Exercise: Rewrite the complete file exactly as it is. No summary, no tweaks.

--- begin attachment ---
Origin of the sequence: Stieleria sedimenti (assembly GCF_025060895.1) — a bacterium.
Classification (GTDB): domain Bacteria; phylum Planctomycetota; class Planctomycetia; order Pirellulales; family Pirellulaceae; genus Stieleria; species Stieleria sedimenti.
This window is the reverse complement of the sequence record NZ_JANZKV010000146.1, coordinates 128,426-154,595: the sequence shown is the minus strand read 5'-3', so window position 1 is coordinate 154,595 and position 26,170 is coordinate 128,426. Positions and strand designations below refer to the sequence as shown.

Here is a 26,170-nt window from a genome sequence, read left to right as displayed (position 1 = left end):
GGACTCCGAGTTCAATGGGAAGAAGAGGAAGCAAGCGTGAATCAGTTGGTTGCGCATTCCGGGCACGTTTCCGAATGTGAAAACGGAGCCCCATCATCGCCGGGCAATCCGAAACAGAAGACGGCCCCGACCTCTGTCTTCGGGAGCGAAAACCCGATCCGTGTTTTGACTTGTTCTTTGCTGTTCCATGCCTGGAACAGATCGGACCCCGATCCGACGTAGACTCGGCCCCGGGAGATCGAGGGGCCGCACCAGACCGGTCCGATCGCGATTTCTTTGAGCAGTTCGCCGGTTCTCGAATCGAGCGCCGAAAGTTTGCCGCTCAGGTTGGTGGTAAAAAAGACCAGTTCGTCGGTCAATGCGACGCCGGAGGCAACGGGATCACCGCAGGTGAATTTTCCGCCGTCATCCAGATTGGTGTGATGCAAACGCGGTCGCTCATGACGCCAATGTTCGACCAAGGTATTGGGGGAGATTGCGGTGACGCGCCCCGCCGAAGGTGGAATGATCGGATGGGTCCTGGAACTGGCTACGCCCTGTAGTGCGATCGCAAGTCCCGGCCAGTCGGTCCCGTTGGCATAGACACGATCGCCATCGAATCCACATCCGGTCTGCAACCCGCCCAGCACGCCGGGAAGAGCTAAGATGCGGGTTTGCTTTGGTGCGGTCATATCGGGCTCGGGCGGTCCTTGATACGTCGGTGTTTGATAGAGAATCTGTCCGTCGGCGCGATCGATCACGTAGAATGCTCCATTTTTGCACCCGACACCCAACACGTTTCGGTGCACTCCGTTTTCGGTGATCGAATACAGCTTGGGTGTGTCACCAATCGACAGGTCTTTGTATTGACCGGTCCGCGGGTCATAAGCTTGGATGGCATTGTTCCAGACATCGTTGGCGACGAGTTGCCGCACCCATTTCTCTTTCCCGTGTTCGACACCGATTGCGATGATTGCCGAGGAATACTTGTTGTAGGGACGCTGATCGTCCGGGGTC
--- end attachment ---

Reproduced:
Origin of the sequence: Stieleria sedimenti (assembly GCF_025060895.1) — a bacterium.
Classification (GTDB): domain Bacteria; phylum Planctomycetota; class Planctomycetia; order Pirellulales; family Pirellulaceae; genus Stieleria; species Stieleria sedimenti.
This window is the reverse complement of the sequence record NZ_JANZKV010000146.1, coordinates 128,426-154,595: the sequence shown is the minus strand read 5'-3', so window position 1 is coordinate 154,595 and position 26,170 is coordinate 128,426. Positions and strand designations below refer to the sequence as shown.

Here is a 26,170-nt window from a genome sequence, read left to right as displayed (position 1 = left end):
GGACTCCGAGTTCAATGGGAAGAAGAGGAAGCAAGCGTGAATCAGTTGGTTGCGCATTCCGGGCACGTTTCCGAATGTGAAAACGGAGCCCCATCATCGCCGGGCAATCCGAAACAGAAGACGGCCCCGACCTCTGTCTTCGGGAGCGAAAACCCGATCCGTGTTTTGACTTGTTCTTTGCTGTTCCATGCCTGGAACAGATCGGACCCCGATCCGACGTAGACTCGGCCCCGGGAGATCGAGGGGCCGCACCAGACCGGTCCGATCGCGATTTCTTTGAGCAGTTCGCCGGTTCTCGAATCGAGCGCCGAAAGTTTGCCGCTCAGGTTGGTGGTAAAAAAGACCAGTTCGTCGGTCAATGCGACGCCGGAGGCAACGGGATCACCGCAGGTGAATTTTCCGCCGTCATCCAGATTGGTGTGATGCAAACGCGGTCGCTCATGACGCCAATGTTCGACCAAGGTATTGGGGGAGATTGCGGTGACGCGCCCCGCCGAAGGTGGAATGATCGGATGGGTCCTGGAACTGGCTACGCCCTGTAGTGCGATCGCAAGTCCCGGCCAGTCGGTCCCGTTGGCATAGACACGATCGCCATCGAATCCACATCCGGTCTGCAACCCGCCCAGCACGCCGGGAAGAGCTAAGATGCGGGTTTGCTTTGGTGCGGTCATATCGGGCTCGGGCGGTCCTTGATACGTCGGTGTTTGATAGAGAATCTGTCCGTCGGCGCGATCGATCACGTAGAATGCTCCATTTTTGCACCCGACACCCAACACGTTTCGGTGCACTCCGTTTTCGGTGATCGAATACAGCTTGGGTGTGTCACCAATCGACAGGTCTTTGTATTGACCGGTCCGCGGGTCATAAGCTTGGATGGCATTGTTCCAGACATCGTTGGCGACGAGTTGCCGCACCCATTTCTCTTTCCCGTGTTCGACACCGATTGCGATGATTGCCGAGGAATACTTGTTGTAGGGACGCTGATCGTCCGGGGTC